Two final examples of this. He refers to Israeli violation of human rights in the West Bank. To the extent that such violations exist, any condemnation that he voices is justified. Yet, if he believes, as he appears to, that the Israeli-Palestinian conflict cannot be removed from the wider Arab-Israel conflict, why no reference to human rights in the Middle East generally, where Syria in particular has one of the worst human rights records in the world? He also refers to books by Mikdadi and by Clifton and Leroy on the siege of Beirut. They are compelling books and both include references to or photographs of the massacres of Palestinians in the 1976 civil war. Surely Arab inhumanity to the Palestinians and Palestinian slaughter of Palestinians are to be condemned at least as much as anything the Israelis have done? Professor Said tells of the 20,000 who died in 1982; nothing of the 40,000 who died in 1976.

Professor Said is too serious a writer to be dismissed lightly. His arguments are sophisticated and perceptive. However, as he points out regarding Chomsky, the methodology of the argument is part of the argument itself, and unless he is aware of his own contribution to the imbalance he rightly condemns, his case will be weaker than it need otherwise be.

Barry Shenker
London Nl

Defender of the Faith

SIR:I must ask space for a reply to C.H. Sisson’s review of my Essays, Articles and Reviews of Evelyn Waugh (LRB, 16 February), because Sisson goes altogether too far in falsifying my words. Explaining why Waugh was virtually silent about the Spanish Civil War, when most conservative Catholics were stridently pro-Franco, I wrote: ‘It would be reasonable to suppose that Waugh was restrained by prudent consideration for his sales, for, having made himself unpopular over Abyssinia, he had taken care … in 1937 to promise “No more Fascist propaganda." But the truth is that he genuinely disliked Franco and Fascism, a dislike vividly expressed in the sour picture of Spanish government in Scott-King’s Modern Europe and by his diary covering the visit on which the novel is based.’ This passage is, quite obviously, a single statement. The first part of it cannot be read on its own without reversing my meaning. But Sisson quotes the preliminary supposition as though it were my view. He does not even refer to my main statement: that Waugh was silent about Franco because he did not like him. And I am thus made responsible for his ill-natured claim that ‘prudential considerations’ determined Waugh’s silence. Argument such as this falls to the level of the hack who rips a convenient phrase out of its context, uses it to make the author say the opposite of what he intended, and then pleads: ‘I was only using his own words.’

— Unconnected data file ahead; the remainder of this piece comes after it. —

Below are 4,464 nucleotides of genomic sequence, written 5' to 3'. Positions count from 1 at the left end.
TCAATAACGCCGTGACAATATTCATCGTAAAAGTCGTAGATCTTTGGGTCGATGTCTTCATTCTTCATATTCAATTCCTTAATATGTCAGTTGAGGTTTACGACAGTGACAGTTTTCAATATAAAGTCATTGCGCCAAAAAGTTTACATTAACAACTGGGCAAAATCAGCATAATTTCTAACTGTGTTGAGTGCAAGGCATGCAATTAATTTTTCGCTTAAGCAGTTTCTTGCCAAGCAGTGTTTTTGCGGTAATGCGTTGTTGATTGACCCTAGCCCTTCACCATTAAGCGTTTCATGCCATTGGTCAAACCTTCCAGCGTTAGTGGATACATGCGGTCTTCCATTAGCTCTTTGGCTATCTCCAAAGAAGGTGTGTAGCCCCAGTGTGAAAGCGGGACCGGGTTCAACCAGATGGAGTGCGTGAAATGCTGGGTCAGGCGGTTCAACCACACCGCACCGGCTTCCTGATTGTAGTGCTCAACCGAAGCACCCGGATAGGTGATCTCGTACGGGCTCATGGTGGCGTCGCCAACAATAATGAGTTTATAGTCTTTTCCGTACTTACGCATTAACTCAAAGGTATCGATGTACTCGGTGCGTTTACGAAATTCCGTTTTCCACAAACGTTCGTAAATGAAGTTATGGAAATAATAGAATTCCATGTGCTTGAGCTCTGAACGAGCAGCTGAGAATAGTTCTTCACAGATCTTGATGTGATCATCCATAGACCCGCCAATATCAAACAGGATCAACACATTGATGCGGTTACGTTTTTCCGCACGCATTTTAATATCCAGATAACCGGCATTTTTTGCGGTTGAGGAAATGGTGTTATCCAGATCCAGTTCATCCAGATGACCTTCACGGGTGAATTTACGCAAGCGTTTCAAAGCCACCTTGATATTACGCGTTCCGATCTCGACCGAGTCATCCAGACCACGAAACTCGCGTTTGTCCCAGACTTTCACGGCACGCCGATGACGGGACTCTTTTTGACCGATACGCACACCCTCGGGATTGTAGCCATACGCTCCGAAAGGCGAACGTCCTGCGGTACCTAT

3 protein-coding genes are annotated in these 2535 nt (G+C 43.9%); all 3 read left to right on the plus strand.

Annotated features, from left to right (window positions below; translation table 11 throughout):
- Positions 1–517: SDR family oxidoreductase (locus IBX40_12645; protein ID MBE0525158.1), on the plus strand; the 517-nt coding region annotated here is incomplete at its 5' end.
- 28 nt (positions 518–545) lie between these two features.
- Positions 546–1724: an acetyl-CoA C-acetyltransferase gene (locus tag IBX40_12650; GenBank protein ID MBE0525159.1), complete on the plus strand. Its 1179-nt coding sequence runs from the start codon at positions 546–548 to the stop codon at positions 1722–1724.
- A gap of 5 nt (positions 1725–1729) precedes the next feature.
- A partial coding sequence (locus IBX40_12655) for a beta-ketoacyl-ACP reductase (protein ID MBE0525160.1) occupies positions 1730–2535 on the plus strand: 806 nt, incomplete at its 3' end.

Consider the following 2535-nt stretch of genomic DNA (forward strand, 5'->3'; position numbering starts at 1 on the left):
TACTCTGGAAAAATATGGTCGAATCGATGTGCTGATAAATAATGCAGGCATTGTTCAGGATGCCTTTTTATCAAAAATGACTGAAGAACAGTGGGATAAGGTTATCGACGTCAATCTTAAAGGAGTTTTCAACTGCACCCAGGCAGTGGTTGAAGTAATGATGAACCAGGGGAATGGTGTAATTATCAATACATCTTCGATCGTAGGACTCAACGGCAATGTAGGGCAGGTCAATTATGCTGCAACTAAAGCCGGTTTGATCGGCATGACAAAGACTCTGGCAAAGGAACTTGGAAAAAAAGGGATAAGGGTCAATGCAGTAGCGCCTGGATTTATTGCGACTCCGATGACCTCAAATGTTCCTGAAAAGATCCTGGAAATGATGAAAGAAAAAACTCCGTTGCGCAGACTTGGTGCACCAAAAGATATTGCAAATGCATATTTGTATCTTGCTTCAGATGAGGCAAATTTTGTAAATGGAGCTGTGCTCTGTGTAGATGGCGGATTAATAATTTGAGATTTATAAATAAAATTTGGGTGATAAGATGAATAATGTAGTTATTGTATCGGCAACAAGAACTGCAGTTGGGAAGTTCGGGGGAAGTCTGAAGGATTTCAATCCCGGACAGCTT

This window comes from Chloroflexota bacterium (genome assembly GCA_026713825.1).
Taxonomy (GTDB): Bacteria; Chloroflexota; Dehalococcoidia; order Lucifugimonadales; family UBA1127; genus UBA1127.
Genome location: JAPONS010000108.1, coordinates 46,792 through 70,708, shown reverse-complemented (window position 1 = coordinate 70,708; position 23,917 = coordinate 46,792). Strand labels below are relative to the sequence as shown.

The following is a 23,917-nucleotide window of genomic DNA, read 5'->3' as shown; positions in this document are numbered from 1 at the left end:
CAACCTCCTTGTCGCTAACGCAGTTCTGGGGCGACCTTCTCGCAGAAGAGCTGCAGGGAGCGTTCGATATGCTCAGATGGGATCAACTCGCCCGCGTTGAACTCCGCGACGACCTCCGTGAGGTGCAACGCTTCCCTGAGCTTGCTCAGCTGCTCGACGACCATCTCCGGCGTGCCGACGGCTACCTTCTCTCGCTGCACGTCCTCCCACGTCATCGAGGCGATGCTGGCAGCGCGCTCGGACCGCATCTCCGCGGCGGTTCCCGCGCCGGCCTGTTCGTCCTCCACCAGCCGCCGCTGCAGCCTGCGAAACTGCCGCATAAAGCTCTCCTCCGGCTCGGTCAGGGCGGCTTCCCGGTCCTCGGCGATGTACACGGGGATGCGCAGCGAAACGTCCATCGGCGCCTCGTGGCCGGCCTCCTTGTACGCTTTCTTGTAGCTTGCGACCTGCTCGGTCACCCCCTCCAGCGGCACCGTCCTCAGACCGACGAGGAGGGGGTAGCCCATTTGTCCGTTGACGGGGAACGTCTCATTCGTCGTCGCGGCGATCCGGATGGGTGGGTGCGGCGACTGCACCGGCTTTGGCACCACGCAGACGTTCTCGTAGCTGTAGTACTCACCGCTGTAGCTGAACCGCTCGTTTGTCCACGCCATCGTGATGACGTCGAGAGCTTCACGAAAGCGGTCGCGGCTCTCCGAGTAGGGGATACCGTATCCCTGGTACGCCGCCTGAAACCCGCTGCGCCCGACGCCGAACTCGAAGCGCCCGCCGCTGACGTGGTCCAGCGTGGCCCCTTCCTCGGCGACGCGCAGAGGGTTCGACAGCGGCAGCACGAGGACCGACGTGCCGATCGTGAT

I regret to have to say, and do so only after reflection, that the misquotation I have cited is not an isolated slip. It is part of a pattern in which every reference to my editorial material, and almost every reference to Waugh, is disingenuous. Sisson’s final point is that Waugh’s journalism was all a matter of business, not conviction: ‘This volume shows him as a performer in the trade of emitting opinions for money’ etc. Sisson has read quite enough to know that, while much of the journalism was frankly written for money, much, and the most interesting part, was given free to the Tablet and the Month, or written for the low-paying Spectator; and that when he had something he particularly wanted to say, money did not enter into calculation at all. A reasonable criticism would be that he held his convictions too passionately and expressed them too recklessly. But Sisson conceals these facts – an understandable precaution when inventing a monstrosity as improbable as a conviction-less Waugh. I must again say that this instance of concealment is typical of Sisson’s method of argument.

Sisson calls me an ‘apologist’ for Waugh. And yet he repeatedly takes information from my work to use against Waugh. Fair-minded readers will gather from this that I have presented the facts as I knew them, whether favourable to my subject or not. If I am an ‘apologist’, what is a reviewer who tortures every quotation out of its natural meaning and conceals evidence?

Please allow me to deal with at least one point of substance in this necessarily long letter. Sisson asserts that Waugh’s opinions about the Italo-Abyssinia conflict were ‘simply pro-Italian, by identification of Italy with the Roman Catholic cause’; and that he merely ‘set one prejudice against another, not developing what could be called a serious line of thought’. Anyone who bothers to read only Waugh’s letter to the Times of 19 May 1936 and his review ‘Through European Eyes’ will find Waugh arguing, against immensely powerful public opinion to the contrary, that diplomatic and economic sanctions against Italy, not backed by force, would 1. strengthen the war party in Italy, 2. lead the Abyssinians into the appalling sufferings of military defeat, 3. drive Mussolini into alliance with Hitler, and 4. thus upset the balance of power in Central Europe, allowing Hitler to annexe Austria. ‘Simply pro-Italian’ writers, of whom there were a number in England, were concerned with the success of Italy. Waugh was concerned with the consequences for Abyssinia, Europe and England of the British Government’s muddled policies. The ‘Roman Catholic cause’ does not enter his argument (except in so far as Austria was threatened with an anti-Catholic Nazi regime). Both Archbishop Bourne’s Tablet and the Jesuits’ Month opposed Italian aggression and supported the League, and the Tablet twice attacked Waugh personally over Abyssinia. Waugh wrote as a political conservative, not as a Catholic.